Getty Images

Report: Pacers’ Cory Joseph to opt into $8 million for next season

2 Comments

The Indiana Pacers have some interesting choices to make this summer as they try to build upon a surprisingly successful 48-win season where they pushed LeBron James the Cleveland Cavaliers to the limit in the first round. Among the questions will be what happens with Thad Young, who has a player option of $13.7 million (he is expected to opt-out, but the Pacers will try to re-sign him to a longer-term deal). Indiana also wants to add another high-level scorer to go with Victor Oladipo and may be well positioned to do it — they will have the cap space to take on a contract another team wants to dump, so long as the sweetener is a player the Pacers want.

One thing we know for sure: Cory Joseph will be back at the point. From Adrian Wojnarowski of ESPN.

Guard Cory Joseph will return to the Indiana Pacers, exercising the $7.95 million player option on his contract for the 2018-19 season, league sources told ESPN…

Joseph signed a four-year, $30 million deal with Toronto in 2015, and he was traded to the Pacers in the offseason.

This is good for the Pacers. Joseph was a solid player off the bench for the Pacers playing 27 minutes a night and averaging 7.9 points and 3.2 assists per games, and he hit 35.3 percent from three (but had a below-average true shooting percentage of 50.3). In the playoffs, when Darren Collison was struggling, coach Nate McMillan leaned more and more on Joseph.

For Joseph, this is the smart play financially. It’s going to be a tight free agent market and he may well not get more money or much more in terms of years this summer. However, in the summer of 2019 there is expected to be more money available, which is when he will hit free agency.

LeBron James scores 45 as Cavaliers edge Pacers in Game 7

AP
23 Comments

The best team may not have won on Sunday as the Indiana Pacers and the Cleveland Cavaliers played in a deciding Game 7, but the most impressive player certainly did. In a stunning performance, LeBron James played 43 minutes as The King advanced yet again while the Cavaliers beat the Pacers, 105-101.

The game started quick for Cleveland as they jumped out to an impressive 31-19 lead after one quarter. Indiana’s defense struggled, and their offense reverted to some of their worst habits — poor ball movement, one-on-one dribbling, and a lack of rebounding. The Pacers settled in the second quarter as Darren Collison helped lead the way.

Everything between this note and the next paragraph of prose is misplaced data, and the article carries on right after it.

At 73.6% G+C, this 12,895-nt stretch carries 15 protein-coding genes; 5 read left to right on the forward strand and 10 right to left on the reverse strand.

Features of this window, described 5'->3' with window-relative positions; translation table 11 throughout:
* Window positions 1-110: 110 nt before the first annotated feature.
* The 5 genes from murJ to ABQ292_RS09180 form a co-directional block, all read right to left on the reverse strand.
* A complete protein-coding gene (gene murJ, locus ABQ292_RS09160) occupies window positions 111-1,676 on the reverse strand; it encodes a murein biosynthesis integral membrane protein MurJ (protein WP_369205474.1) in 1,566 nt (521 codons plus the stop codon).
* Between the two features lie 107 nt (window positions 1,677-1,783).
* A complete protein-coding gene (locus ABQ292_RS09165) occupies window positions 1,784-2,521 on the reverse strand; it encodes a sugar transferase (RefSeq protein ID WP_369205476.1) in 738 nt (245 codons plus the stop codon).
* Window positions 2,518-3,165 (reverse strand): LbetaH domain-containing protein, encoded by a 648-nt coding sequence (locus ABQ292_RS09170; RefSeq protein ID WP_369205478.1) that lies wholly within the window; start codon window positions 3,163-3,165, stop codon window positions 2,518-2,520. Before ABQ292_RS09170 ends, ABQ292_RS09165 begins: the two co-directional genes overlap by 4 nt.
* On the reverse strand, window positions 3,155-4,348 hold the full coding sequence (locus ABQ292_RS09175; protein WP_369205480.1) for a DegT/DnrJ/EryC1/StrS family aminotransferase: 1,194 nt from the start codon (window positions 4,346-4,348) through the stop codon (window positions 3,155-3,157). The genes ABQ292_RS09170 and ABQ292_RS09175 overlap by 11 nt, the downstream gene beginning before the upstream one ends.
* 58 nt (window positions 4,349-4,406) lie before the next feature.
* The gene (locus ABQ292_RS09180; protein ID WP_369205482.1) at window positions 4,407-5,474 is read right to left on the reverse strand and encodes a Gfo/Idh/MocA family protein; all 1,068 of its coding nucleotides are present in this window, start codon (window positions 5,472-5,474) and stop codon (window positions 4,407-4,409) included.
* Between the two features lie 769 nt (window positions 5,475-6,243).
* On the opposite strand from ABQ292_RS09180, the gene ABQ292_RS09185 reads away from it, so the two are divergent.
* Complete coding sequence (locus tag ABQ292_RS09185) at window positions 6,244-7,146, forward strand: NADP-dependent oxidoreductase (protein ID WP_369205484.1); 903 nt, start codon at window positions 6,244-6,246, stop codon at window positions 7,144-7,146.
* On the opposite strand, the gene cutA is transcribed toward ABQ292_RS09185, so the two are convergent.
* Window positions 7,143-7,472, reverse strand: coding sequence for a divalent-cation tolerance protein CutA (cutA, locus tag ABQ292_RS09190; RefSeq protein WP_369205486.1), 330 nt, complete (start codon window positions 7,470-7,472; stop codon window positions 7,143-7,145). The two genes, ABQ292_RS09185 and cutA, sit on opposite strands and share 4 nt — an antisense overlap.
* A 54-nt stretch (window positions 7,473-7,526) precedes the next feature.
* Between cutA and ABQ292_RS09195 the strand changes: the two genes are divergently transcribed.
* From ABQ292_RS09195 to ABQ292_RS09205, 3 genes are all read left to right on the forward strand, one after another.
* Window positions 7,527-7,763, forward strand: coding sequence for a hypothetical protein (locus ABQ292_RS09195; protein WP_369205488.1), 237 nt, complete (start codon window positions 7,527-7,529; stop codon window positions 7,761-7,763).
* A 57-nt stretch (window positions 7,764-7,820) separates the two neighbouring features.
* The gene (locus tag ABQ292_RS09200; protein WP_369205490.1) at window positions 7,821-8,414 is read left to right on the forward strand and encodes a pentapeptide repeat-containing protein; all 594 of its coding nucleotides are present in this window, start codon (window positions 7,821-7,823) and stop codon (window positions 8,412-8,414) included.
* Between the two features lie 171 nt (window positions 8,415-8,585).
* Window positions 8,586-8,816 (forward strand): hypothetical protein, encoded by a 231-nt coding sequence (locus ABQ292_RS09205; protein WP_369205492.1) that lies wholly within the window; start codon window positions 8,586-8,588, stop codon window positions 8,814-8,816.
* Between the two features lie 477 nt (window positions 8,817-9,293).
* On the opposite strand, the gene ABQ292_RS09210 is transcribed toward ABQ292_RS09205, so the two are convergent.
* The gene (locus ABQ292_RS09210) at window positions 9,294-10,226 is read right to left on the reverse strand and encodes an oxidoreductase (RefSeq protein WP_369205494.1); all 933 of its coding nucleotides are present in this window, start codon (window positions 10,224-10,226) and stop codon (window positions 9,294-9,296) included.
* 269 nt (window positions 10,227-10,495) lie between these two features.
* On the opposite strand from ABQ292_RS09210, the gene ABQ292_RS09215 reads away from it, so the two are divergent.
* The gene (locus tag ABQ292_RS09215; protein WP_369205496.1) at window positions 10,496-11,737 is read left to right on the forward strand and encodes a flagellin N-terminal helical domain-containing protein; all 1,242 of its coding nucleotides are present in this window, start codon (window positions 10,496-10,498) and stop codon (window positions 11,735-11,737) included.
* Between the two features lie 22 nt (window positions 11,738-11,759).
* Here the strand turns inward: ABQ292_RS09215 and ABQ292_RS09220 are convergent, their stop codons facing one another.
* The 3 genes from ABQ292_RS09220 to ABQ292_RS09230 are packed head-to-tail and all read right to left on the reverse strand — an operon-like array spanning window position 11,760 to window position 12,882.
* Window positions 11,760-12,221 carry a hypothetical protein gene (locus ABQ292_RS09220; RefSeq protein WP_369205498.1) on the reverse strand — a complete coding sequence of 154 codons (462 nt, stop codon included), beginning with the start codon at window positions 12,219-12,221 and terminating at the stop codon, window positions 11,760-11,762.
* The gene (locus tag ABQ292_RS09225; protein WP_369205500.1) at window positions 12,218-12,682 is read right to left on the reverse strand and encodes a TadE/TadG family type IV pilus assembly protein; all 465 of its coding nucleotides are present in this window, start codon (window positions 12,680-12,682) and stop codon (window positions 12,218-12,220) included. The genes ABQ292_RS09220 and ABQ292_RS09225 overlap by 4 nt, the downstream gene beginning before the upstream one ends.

Indiana remained unafraid of the Cavaliers as they have all series long. Despite needing to surmount an 11-point lead to start the third quarter, the Pacers rallied back. Their offense looked more fluid, and their switches on defense pristine. Indiana finally took the lead off an Oladipo steal and quick outlet to Bogdanovic with 7:12 left, setting the table for an exciting finish at The Q.

Cleveland fans had to hold their collective breath to end the third quarter as James exited the game for the first time to head back to the locker room. He soon returned to the bench for the start of the fourth, and reports from the sideline were that he was suffering from cramps. Perhaps the most critical stretch of the game for Indiana came with James out of the lineup. The Pacers failed to make up any ground with LeBron out, and when he finally did check back in 8:25 the game felt all but decided.

Kevin Love was magnificent, particularly in the fourth quarter where he scored eight of his 14 points. Love hit clutch 3-pointers and midrange jumpers as the Pacers rotational defense began to break down. Indiana’s defensive chances took another hit when Myles Turner fouled out on a questionable call with 4:33 to go in the fourth.

The deciding plays of the game came three minutes to go. Bojan Bogdanovic lost his handle on a ball, creating a scoring opportunity that the Cavaliers turned into free throws. Oladipo would hit a jumper 30 seconds later, but Collison missed an opportunity to hit a 3-pointer and make it 98-95 in favor of the Cavaliers with two minutes remaining. Domantas Sabonis fouled LeBron on the rebound, and Indiana never recovered.

Oladipo led the way for the Pacers with 30 points on 10-of-21 shooting, adding 12 rebounds, six assists, and three steals. Collison provided 23 points and two assists. Bogdanovic, a strong performer for Indiana throughout the series, was limited to just three points.

For Cleveland it was all James, who scored 45 points to go with nine rebounds and seven assists. Tristan Thompson finished with 15 points on five-of-six shooting, grabbing 10 rebounds. LeBron’s 45 points are the second-most all-time in a Game 7 of the playoffs.

They probably don’t deserve it, but the Cavaliers are moving on to the next round to face the Toronto Raptors. Game 1 will be in Canada on Tuesday, May 1 at 5 p.m. PST.

NBA makes it official: LeBron did goaltend on Oladipo’s final shot

Getty Images
16 Comments

Ultimately, this is moot. Nothing changes — not the critical last Pacers possession, not the fact LeBron James drained a three afterwards (and may well have anyway). All it provides is a little validation for frustrated Pacers fans and players.

Yes, LeBron did goaltend on Victor Oladipo‘s shot with 5.1 seconds remaining in what was then a tie game between the Pacers and Cavaliers. The NBA confirmed it in its Last Two Minute Report on Game 5 in that series. From the report.

“(Above the rim view) shows that James (CLE) blocks Oladipo’s (IND) shot attempt after it makes contact with the backboard.”

Oladipo called it goaltending. However, the officials didn’t call goaltending on the play, therefore it was not reviewable. Often on bang-bang plays like this one an official will call goaltending just to give themselves the chance to review it, but this crew did not (and that is a tough call to make accurately in real time).